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What does #MPDB mean?

Here's what Pete Davidson and Harry Styles have in common

What does #MPDB mean? Here's what Pete Davidson and Harry Styles have in common

Now that the eras of digital culture change according to Kim Kardashian's boyfriends, we can say that it's finally time to get the Manic Dream Pixie Boyfriend out of the screens and paparazz him in the flesh on the streets of LA. Kim Kardashian, 41, and Pete Davidson, 28, American actor and comedian, cast member of the historic TV show Saturday Night Live, are officially a couple. After days of rumors, the confirmation came from the most informed American tabloids, right after the couple's debut on Instagram in a group photo taken on the occasion of the influencer's 41st birthday in Palm Springs, which was attended, among others, by Kris Jenner and rapper Flavor Flav. Young, nice and tattooed, the man who broke the Hollywood jet set's hearts while living in his mother's basement, seems to have replaced the vacant seat of ex-spouse Kanye West. But what does Manic Pixie Dream Boyfriend mean and why does Pete fully represent him?

The original cinematic stereotype, the Manic Pixie Dream Girl, was coined in 2007 by critic Nathan Rabin to describe Kirsten Dunst's character as Claire in Elizabethtown, but the stereotype became iconic with Zooey Deschanel in 500 Days of Summer, the girl who candidly hums The Smiths in the elevator leaving Gordon-Levitt astonished (and seduced). Carefree (white) heroines, who giggle in the lives of discouraged kids (also white) to save them from the boredom of their conventional existence. In the female version the trope is in fact a one-dimensional declination of the erotic dream of that slice of men who would like women to be foolish pseudo-intellectuals, disengaged and disengaged, in its masculine declination it is instead a dialectical alternative to the macho stereotype of the cis man, white and straight who 'never has to ask'. Anna Breslaw coined the neologism (MPDB) to give a name to that "self-mythologizing, free-spirited dude who is determined to make the female lead's life magical, whether she wants it or not", but if that definition doesn't appeal to you. says nothing, just think of Jack Dawson (Leonardo DiCaprio) in Titanic.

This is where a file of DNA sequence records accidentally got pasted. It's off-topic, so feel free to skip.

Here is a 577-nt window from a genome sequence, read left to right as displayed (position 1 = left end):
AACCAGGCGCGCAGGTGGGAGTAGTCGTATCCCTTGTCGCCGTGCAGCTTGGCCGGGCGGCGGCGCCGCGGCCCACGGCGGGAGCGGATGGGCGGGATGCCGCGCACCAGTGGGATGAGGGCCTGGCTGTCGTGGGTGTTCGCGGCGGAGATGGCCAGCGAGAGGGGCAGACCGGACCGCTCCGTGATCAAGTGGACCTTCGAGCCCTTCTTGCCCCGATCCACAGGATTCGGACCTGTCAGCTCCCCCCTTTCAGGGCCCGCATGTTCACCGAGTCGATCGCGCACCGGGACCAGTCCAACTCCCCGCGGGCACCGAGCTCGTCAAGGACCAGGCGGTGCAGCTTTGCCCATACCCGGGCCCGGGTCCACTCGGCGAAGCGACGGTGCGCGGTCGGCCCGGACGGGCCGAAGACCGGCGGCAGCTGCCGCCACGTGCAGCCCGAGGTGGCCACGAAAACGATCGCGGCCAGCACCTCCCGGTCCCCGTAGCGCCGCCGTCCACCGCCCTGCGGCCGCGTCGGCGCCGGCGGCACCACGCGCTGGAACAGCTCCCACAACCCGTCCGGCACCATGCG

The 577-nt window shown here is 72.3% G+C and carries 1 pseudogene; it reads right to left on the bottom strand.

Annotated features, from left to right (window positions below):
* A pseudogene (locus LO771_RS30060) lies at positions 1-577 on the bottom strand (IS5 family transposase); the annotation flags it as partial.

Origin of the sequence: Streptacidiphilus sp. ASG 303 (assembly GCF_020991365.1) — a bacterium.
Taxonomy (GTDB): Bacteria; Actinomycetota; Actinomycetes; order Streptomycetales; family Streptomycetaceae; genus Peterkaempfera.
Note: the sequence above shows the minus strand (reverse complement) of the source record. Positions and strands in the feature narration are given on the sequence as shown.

We find the fitting declination of the masculine trope in two mainstream icons at the apex of millenary fandom: Chalamet and Styles, in skirts with flounces or brightly colored suits, have brought a new form of masculinity, fluid, eccentric, soft to the mainstream audience and more malleable. TikTok is awash with #softboyaesthetic videos, guys in collared shirts, diamond-patterned sweaters, baggy pants, sensitive hipster looks as they read books on the subway while sipping their long Starbucks coffee. In the era of deconstructing the tracks of masculine and feminine, strength and weakness, the masculine subject who must constantly worry about the image he gives of himself, his social and public role, which must show himself to be perpetually dominant and winning, finds an alternative in these modern, dreamy and trendy figures. Pete Davidson is definitely an MPDB, even if, with his 'deliberately slouchy' look, oversized jeans, broken sandals, raised hood and platinum blonde hair, oversized tee, jumpsuit and sneaker, he contrasts with the extreme aesthetic of the stereotype, Harry Styles launching a nail polish line or Timothée Chalamet showing up at the premieres in shocking fuchsia tuxedos, yet something in the way we perceive masculinity has changed forever, regardless of the look.

Because if in 2007 the sexiest man in the world was Brad Pitt, with his sculpted abs and the air of a damned, in 2021 to hear People the title belongs to Paul Rudd, a shy, awkward and funny dad, who would be of the all out of place as Tom Cruise saving the world in Mission Impossible or Johnny Depp randomly licking stained glass in Cry Baby, and - perhaps - better that way.